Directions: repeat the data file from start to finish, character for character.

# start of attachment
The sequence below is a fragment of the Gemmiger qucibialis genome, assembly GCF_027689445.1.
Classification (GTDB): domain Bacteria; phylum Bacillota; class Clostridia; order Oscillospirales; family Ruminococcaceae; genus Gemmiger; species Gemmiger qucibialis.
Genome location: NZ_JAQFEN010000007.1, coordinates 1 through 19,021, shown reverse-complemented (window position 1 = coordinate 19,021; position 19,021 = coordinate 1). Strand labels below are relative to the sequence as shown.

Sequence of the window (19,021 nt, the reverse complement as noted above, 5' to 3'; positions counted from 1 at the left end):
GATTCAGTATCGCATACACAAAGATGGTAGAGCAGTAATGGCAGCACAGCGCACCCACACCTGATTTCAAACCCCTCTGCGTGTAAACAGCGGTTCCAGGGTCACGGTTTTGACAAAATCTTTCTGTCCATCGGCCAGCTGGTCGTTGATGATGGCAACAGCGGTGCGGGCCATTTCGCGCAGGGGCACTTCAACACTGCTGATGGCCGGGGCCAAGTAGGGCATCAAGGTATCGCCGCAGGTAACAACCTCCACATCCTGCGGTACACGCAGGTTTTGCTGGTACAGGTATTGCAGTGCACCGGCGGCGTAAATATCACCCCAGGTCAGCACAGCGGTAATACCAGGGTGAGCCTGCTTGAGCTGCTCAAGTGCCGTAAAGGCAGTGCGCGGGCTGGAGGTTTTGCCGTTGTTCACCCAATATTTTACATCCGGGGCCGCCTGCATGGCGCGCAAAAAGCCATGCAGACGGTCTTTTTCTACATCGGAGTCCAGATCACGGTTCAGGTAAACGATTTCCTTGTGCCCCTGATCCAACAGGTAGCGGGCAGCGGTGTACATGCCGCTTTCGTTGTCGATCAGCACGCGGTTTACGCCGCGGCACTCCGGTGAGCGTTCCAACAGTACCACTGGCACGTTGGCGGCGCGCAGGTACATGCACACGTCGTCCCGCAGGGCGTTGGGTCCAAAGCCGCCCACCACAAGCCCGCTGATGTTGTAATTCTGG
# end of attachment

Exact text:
The sequence below is a fragment of the Gemmiger qucibialis genome, assembly GCF_027689445.1.
Classification (GTDB): domain Bacteria; phylum Bacillota; class Clostridia; order Oscillospirales; family Ruminococcaceae; genus Gemmiger; species Gemmiger qucibialis.
Genome location: NZ_JAQFEN010000007.1, coordinates 1 through 19,021, shown reverse-complemented (window position 1 = coordinate 19,021; position 19,021 = coordinate 1). Strand labels below are relative to the sequence as shown.

Sequence of the window (19,021 nt, the reverse complement as noted above, 5' to 3'; positions counted from 1 at the left end):
GATTCAGTATCGCATACACAAAGATGGTAGAGCAGTAATGGCAGCACAGCGCACCCACACCTGATTTCAAACCCCTCTGCGTGTAAACAGCGGTTCCAGGGTCACGGTTTTGACAAAATCTTTCTGTCCATCGGCCAGCTGGTCGTTGATGATGGCAACAGCGGTGCGGGCCATTTCGCGCAGGGGCACTTCAACACTGCTGATGGCCGGGGCCAAGTAGGGCATCAAGGTATCGCCGCAGGTAACAACCTCCACATCCTGCGGTACACGCAGGTTTTGCTGGTACAGGTATTGCAGTGCACCGGCGGCGTAAATATCACCCCAGGTCAGCACAGCGGTAATACCAGGGTGAGCCTGCTTGAGCTGCTCAAGTGCCGTAAAGGCAGTGCGCGGGCTGGAGGTTTTGCCGTTGTTCACCCAATATTTTACATCCGGGGCCGCCTGCATGGCGCGCAAAAAGCCATGCAGACGGTCTTTTTCTACATCGGAGTCCAGATCACGGTTCAGGTAAACGATTTCCTTGTGCCCCTGATCCAACAGGTAGCGGGCAGCGGTGTACATGCCGCTTTCGTTGTCGATCAGCACGCGGTTTACGCCGCGGCACTCCGGTGAGCGTTCCAACAGTACCACTGGCACGTTGGCGGCGCGCAGGTACATGCACACGTCGTCCCGCAGGGCGTTGGGTCCAAAGCCGCCCACCACAAGCCCGCTGATGTTGTAATTCTGG